Uber stepped into a front-page-headline public relations disaster this week, after one of its executives hinted at deploying opposition research to destroy the reputations of critical journalists. The scandal sparked an online protest to boycott Uber and switch to its mustachioed competitor, Lyft. VentureBeat’s editor-in-chief, Dylan Tweney, chimed in, Mashable ran an entire op-ed on boycotting the ride-sharing company, and New York Times columnist Justin Wolfers tweeted:
Just downloaded @Lyft.
— Justin Wolfers (@JustinWolfers) November 18, 2014
So, in the ensuing days after the protest, did it actually hurt Uber? The short answer is no, not immediately, but it did hurt its app rating (a lot), which could be detrimental later on.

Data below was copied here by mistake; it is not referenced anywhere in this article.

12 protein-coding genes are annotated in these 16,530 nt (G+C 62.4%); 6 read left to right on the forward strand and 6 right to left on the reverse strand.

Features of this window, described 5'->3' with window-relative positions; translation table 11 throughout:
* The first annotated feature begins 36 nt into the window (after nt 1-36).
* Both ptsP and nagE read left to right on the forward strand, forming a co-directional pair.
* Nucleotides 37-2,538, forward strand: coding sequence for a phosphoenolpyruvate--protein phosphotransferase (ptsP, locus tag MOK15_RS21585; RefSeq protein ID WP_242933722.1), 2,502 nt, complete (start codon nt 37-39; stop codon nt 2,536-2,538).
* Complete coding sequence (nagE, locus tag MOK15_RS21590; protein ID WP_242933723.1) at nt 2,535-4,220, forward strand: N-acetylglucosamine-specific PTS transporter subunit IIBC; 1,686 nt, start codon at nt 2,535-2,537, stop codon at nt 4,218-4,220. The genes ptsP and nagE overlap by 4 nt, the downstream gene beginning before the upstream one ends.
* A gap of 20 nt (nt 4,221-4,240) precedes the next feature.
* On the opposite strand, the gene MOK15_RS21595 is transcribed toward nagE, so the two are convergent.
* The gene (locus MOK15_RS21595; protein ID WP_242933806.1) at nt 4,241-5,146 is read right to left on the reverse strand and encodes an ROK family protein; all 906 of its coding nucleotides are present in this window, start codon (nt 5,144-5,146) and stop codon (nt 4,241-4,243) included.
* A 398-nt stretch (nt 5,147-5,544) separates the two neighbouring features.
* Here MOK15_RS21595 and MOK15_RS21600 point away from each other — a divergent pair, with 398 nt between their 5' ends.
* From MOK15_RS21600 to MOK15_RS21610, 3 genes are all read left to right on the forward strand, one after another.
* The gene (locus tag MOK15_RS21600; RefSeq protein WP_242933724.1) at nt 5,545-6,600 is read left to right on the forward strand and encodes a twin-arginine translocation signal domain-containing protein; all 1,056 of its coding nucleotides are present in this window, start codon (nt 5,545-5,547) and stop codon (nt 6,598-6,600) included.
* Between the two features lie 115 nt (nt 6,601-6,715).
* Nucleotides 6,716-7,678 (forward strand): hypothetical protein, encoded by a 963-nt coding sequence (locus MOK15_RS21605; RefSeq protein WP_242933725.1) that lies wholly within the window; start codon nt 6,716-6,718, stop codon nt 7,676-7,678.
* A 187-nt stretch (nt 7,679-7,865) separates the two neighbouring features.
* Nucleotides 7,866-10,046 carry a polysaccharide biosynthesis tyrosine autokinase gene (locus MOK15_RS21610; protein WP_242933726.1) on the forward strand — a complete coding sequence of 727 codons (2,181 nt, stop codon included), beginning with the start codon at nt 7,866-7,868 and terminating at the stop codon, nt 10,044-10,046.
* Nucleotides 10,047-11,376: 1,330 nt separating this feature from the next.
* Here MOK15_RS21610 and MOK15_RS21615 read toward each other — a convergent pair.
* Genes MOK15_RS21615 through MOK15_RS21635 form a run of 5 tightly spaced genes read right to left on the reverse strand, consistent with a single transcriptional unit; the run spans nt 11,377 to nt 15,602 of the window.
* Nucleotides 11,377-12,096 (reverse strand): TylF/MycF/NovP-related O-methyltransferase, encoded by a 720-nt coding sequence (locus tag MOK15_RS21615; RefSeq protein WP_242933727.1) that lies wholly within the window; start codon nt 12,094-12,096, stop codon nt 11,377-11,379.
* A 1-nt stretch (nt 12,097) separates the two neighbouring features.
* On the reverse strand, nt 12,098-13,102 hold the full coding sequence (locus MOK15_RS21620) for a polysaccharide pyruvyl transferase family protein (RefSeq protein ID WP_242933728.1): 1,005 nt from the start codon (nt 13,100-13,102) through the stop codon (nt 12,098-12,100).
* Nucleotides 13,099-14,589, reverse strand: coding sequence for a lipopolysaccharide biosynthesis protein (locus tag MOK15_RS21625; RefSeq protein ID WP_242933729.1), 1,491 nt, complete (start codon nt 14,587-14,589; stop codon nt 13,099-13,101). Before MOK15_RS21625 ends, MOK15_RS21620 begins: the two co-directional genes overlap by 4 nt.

We looked at two sources, App Annie and AppData, two startups that estimate the popularity of apps.
Ratings took a dive
Uber’s rating took a nosedive following a string of 1-star reviews citing the PR blunder.
But … downloads seem normal
Downloads for both Lyft and Uber follow a roller-coaster pattern, with more downloads toward the end of the month. For the past three days, both Lyft and Uber have steadily increased the number of downloads. The shape looks pretty much the same as last month.
Typically, with an effective protest, we expect to see some kind of major shock to the trend. It isn’t there.
So, while Uber may be in trouble with the press and (potentially investors), riders don’t seem to care as much.
As one recent 5-star reviewer put it, “I’m not here to review the company or its actions, though I may not agree with some of their behaviors. This review is not to feed you more of the BS you will see in the reviews of this app. I’ve taken Uber multiple times for convenience and [speed], and every time the service has been great.”